1. You will do great! I never counted calories, but I could tell if I ate too little I’d wake up hungry (and have to grab a small cup of cereal/granola at 2 AM) and there was rarely a time in ironman training that I ate too much 🙂 A typical weekday was whatever breakfast I brought to work, a mid-morning snack of yogurt, fruit and sometimes a kind bar, lunch (grain, protein + salad or veggies), afternoon snack, then dinner. For dinner anything easy – stir fries (I made the rice or grain ahead of time) and pasta bakes (layer cooked pasta, meat or crumbled tofu + veggies, with marinara + cheese on top and bake) were all very easy to have on hand or make ahead. I would usually have a snack before bed too (bread + nut butter or similar). Is it bad I sort of miss the non-stop eating…

  2. Such valuable information, thank you for sharing! Although I have not completed an Ironman, I have done a half and can relate to all of the above.

    I have never hired a coach, since I have only been in the sport for 2 years, but I really want to hire one in the future as I do believe they are great resources.

    1. Glad it helped, Jessie. I really enjoyed having a coach and I loved having a training plan! It was so fun, and each week was different (by myself I can get into the same routine over and over).

  3. Those are great tips. Many athletes forget the nutrition part. All of that training takes nutrients out of your body, and you need to put them back. Good nutrition is the best way to keep up energy, and not get sick and injured. I say this now, but it took a couple of years for me to figure it out.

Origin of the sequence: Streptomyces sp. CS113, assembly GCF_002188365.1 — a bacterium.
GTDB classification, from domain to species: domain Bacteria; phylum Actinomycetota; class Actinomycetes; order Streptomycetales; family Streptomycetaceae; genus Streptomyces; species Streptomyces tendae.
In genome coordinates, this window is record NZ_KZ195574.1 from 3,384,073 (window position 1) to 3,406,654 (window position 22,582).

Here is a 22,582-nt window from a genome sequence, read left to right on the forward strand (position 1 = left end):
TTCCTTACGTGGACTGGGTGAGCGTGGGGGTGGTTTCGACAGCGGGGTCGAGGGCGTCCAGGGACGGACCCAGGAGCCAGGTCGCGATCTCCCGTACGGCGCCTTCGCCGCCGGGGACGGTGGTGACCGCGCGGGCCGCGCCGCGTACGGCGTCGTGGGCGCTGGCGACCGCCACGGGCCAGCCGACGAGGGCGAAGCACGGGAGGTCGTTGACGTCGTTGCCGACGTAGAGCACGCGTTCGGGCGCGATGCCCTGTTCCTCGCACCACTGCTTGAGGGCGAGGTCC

I would add one tip. Listen to your body. If your are fatigued for more than a couple of days, and not getting good sleep, you may be over trained. If you have a coach, they will look out for you. If you are a self coached athlete, don’t just push through. take some rest.

    1. Great tip, I definitely agree! I can recall a training session that I really should have skipped since I was so fatigued, and it just would have been more beneficial to rest. I guess experience helps you figure this out like you said!

  4. These are really smart tips. I think getting faster is a really good idea before you elongate your racing distance. I’ve seen people who run 2:40 half marathons sign up for ironmans, and I just don’t think it’s a great idea.

  5. Great tips! I love having nutrition ready to go! We typically make protein rich smoothies after morning workouts, but occasionally have left over egg bake. I had a coach, but am not certain that she was the best fit for me, so right now I am self coaching and am going to see how 2015 goes before I reevaluate hiring a different coach. If I can meet my goals on my own, I may continue to self coach to save the money. We’ll see how my 2015 journey goes 😉

  6. YES to all of these! I couldn’t agree more on the coach… it’s the single best investment I’ve made in triathlon. There’s no way I’d push myself as hard as I do without him (the power meter’s been a close second! But, then again, I wouldn’t really know how to use it without my coach!). And, patience… it’s required in the pool for sure for us non-swimmers, but the whole sport requires it, too!

    1. I agree – and yes about the power meter! That is my #1 bike investment (love my wheels & Di2, but what makes me faster is knowing power!!). And yes, I def need a coach to interpret the numbers 🙂